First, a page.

Immediately upon independence, Israel introduced co-education and made school mandatory and free for children between the ages of five and 13. But the young nation’s leaders could not agree on a clear policy for dealing with its Arab minority. Recommendations ran the gamut from complete separation to complete integration. Some argued in favor of what was dubbed an “assimilationist policy,” designed to minimize feelings of difference. As a 1949 government memo suggested, this approach might make Arabs “closer to us but also to take them away from the Arab world surrounding us.” But J.L. Benor, the deputy director general of the education ministry in the 1950s, argued that general citizenship “values” had not yet developed among the Arab population and counseled in favor of both separation and control.
Curricula for Arabs was a divisive subject early on, with Arabs pushing for greater control over content. In 1961, textbooks that included a chapter on Arab history were introduced, and over the years, other concessions were made to Arab educators. A watershed moment came in 1971 when Israeli sociologist Yohanan Peres published a study that showed that the lack of national Arab content in the curricula was alienating Arab youths from the state. In response, directives that Arab students celebrate Israel’s Independence Day with parades and parties were phased out.
Following the 1993 Oslo Accords, optional units on Palestinian history and the Arab national movement were introduced in Arab schools. In 1999, Jewish schools began to use new history textbooks that portrayed the conflict in a more nuanced manner. In addressing the fighting in 1948, some departed from the traditional Zionist narrative: Arabs were described as not simply fleeing but, at least in some cases, as being driven out.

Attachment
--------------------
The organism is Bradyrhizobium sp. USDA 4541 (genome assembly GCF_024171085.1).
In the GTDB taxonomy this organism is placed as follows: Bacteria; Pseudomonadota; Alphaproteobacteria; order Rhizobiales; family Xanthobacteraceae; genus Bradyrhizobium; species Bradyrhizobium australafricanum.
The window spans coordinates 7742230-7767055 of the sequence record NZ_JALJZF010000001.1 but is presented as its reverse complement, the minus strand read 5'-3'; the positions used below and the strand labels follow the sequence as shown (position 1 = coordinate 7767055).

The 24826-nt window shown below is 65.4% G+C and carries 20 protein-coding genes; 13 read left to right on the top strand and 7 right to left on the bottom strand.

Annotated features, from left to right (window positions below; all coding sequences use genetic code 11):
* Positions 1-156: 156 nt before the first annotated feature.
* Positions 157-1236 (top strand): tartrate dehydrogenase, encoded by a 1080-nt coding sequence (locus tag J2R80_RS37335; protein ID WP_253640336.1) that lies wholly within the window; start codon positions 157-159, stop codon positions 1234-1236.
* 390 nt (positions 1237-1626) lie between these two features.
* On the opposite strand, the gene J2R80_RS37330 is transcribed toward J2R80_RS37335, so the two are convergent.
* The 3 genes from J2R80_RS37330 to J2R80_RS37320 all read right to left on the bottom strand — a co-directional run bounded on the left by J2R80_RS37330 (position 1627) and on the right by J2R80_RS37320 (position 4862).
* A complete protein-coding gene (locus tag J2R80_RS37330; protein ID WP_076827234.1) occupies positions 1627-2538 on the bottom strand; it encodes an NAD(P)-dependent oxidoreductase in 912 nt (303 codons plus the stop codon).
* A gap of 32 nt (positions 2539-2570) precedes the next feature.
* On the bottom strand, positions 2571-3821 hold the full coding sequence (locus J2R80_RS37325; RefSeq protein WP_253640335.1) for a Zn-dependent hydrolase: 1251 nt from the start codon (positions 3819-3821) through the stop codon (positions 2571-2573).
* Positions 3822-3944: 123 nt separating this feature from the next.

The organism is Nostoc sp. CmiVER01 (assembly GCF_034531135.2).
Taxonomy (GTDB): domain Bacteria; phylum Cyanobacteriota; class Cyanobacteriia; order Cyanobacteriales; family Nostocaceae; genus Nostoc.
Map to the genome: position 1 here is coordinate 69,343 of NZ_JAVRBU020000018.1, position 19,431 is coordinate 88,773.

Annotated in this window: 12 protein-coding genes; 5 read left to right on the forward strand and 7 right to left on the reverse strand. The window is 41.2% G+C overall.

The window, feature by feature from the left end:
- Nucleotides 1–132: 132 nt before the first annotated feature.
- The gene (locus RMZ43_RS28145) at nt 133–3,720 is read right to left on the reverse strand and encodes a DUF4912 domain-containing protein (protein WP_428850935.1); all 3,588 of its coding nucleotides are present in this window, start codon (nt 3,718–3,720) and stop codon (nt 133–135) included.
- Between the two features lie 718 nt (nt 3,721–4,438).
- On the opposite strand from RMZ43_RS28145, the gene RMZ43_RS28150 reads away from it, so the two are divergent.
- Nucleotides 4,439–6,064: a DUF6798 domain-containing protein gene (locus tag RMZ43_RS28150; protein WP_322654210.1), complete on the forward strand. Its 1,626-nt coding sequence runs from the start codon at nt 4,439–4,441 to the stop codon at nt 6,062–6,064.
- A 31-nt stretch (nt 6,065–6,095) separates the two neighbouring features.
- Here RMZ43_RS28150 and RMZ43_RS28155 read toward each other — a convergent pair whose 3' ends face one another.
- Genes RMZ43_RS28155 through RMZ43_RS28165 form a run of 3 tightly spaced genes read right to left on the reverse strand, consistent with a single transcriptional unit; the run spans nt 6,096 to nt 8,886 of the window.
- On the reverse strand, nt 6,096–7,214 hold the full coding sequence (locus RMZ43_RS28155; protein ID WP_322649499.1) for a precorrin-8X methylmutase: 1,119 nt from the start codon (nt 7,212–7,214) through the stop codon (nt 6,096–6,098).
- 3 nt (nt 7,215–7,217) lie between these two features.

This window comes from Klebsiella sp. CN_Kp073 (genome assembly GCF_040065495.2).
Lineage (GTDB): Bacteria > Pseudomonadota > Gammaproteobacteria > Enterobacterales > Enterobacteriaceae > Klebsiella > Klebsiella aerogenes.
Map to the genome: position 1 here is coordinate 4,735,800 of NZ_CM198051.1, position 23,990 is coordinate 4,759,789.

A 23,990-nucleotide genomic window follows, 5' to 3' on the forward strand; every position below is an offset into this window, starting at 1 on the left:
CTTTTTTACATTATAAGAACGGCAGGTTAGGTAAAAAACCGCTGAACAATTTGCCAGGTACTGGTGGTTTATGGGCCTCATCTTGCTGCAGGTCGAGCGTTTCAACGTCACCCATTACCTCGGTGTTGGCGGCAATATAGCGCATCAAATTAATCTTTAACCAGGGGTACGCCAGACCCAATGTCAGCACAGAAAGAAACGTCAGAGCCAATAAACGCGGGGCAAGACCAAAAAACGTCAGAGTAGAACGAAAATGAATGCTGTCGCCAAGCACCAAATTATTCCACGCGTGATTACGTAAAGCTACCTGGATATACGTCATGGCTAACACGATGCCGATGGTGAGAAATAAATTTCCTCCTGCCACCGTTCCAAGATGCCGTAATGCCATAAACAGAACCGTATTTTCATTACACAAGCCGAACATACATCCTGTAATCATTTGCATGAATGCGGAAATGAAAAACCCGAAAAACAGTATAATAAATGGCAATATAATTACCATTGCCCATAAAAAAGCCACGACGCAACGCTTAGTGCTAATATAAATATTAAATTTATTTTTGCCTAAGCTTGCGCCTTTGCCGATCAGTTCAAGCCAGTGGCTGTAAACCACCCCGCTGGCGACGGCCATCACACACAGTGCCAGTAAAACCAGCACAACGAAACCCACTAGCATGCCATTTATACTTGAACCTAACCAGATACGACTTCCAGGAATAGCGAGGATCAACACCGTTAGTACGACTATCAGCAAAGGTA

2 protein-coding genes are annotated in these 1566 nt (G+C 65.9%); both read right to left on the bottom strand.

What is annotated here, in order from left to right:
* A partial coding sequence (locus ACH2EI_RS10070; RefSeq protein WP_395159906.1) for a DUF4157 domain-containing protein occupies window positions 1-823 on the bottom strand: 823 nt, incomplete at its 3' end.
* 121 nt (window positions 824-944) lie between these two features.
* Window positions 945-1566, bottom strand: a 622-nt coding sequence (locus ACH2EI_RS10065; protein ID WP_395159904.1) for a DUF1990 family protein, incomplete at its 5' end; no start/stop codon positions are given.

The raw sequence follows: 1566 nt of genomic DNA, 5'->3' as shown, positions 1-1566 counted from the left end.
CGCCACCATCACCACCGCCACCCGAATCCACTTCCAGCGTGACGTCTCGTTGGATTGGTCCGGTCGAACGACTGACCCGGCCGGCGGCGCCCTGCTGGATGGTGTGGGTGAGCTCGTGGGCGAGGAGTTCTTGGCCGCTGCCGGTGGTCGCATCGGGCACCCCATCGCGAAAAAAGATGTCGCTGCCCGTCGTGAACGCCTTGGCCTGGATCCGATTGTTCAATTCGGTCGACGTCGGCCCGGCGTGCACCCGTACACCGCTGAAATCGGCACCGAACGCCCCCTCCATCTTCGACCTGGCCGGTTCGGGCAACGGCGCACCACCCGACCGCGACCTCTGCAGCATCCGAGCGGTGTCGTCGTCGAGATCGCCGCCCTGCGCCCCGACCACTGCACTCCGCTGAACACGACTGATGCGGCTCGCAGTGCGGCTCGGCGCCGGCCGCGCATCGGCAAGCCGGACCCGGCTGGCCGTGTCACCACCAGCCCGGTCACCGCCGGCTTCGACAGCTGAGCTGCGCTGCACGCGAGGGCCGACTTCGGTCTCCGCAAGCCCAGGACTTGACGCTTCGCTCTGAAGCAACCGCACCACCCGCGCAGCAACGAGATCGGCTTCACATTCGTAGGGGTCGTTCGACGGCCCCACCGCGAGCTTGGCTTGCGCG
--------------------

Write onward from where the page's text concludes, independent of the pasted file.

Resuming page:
Some Arab educators like Al-Haj remain dissatisfied. “The entire question of civil culture is missing in these books,” he complains. “The spirit of these books merely reinforces the ethno-nationalist culture that dominates Israeli society.”
Segev says the tension over textbooks is unlikely to be fully alleviated as long as the struggle between Jews and Arabs in the Middle East continues. “Israel’s Arabs now are very much aware of the importance of education and this is their way of developing their society and identifying as Palestinians,” he says. “They have realized that they need to do things for themselves and this is what Israeli democracy allows them to do. It reminds me very much of the Jewish community under the British.”
Policy analyst Abdullah Hadib, head of the Ministry of Education’s Arab department, is optimistic: He believes that there is finally substantial movement to improve Israel’s Arab schools. “New investment and commitment are being seen on the ground,” says the former teacher and principal who is the highest-ranking Arab in the ministry.
Last year, he tells me, the government pledged additional funding for all Arab third graders to receive supplemental classroom hours in math, science and Arabic, and more tutors will be assigned to those subjects in 20 percent of schools. There is more funding to improve Hebrew-language instruction and reducing school violence and drop-out rates. The ministry is underwriting 3,200 new classrooms, about half the number needed. There’s even progress, says Hadib, on the content debate. New curricula are being developed that include “Arab world” culture and Islamic history in the context of Israeli and world history. “Descriptions,” he adds, will be “within the consensus. They won’t deal with politics.”